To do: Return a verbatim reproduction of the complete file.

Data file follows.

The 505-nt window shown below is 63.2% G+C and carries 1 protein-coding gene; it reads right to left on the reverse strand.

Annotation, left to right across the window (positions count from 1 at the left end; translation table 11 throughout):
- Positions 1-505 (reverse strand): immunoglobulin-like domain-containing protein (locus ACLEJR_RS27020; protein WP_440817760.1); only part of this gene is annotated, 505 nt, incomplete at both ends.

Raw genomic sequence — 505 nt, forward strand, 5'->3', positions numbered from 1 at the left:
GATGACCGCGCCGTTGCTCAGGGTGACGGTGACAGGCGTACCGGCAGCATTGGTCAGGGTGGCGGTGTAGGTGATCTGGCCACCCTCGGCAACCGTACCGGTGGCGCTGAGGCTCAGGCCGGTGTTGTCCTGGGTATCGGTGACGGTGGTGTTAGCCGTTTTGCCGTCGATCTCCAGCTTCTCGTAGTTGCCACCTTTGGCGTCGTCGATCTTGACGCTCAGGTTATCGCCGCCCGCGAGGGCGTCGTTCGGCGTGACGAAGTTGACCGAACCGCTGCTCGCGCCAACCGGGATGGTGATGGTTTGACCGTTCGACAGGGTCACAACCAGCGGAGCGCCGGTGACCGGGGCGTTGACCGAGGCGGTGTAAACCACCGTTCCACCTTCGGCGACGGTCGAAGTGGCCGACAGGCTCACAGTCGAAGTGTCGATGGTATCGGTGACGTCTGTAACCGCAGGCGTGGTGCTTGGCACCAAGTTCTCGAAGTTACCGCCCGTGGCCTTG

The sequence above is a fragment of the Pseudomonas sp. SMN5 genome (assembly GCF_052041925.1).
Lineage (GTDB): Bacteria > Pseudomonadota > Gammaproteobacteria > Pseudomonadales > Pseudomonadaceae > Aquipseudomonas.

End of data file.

The 505-nt window shown below is 63.2% G+C and carries 1 protein-coding gene; it reads right to left on the reverse strand.

Annotation, left to right across the window (positions count from 1 at the left end; translation table 11 throughout):
- Positions 1-505 (reverse strand): immunoglobulin-like domain-containing protein (locus ACLEJR_RS27020; protein WP_440817760.1); only part of this gene is annotated, 505 nt, incomplete at both ends.

Raw genomic sequence — 505 nt, forward strand, 5'->3', positions numbered from 1 at the left:
GATGACCGCGCCGTTGCTCAGGGTGACGGTGACAGGCGTACCGGCAGCATTGGTCAGGGTGGCGGTGTAGGTGATCTGGCCACCCTCGGCAACCGTACCGGTGGCGCTGAGGCTCAGGCCGGTGTTGTCCTGGGTATCGGTGACGGTGGTGTTAGCCGTTTTGCCGTCGATCTCCAGCTTCTCGTAGTTGCCACCTTTGGCGTCGTCGATCTTGACGCTCAGGTTATCGCCGCCCGCGAGGGCGTCGTTCGGCGTGACGAAGTTGACCGAACCGCTGCTCGCGCCAACCGGGATGGTGATGGTTTGACCGTTCGACAGGGTCACAACCAGCGGAGCGCCGGTGACCGGGGCGTTGACCGAGGCGGTGTAAACCACCGTTCCACCTTCGGCGACGGTCGAAGTGGCCGACAGGCTCACAGTCGAAGTGTCGATGGTATCGGTGACGTCTGTAACCGCAGGCGTGGTGCTTGGCACCAAGTTCTCGAAGTTACCGCCCGTGGCCTTG

The sequence above is a fragment of the Pseudomonas sp. SMN5 genome (assembly GCF_052041925.1).
Lineage (GTDB): Bacteria > Pseudomonadota > Gammaproteobacteria > Pseudomonadales > Pseudomonadaceae > Aquipseudomonas.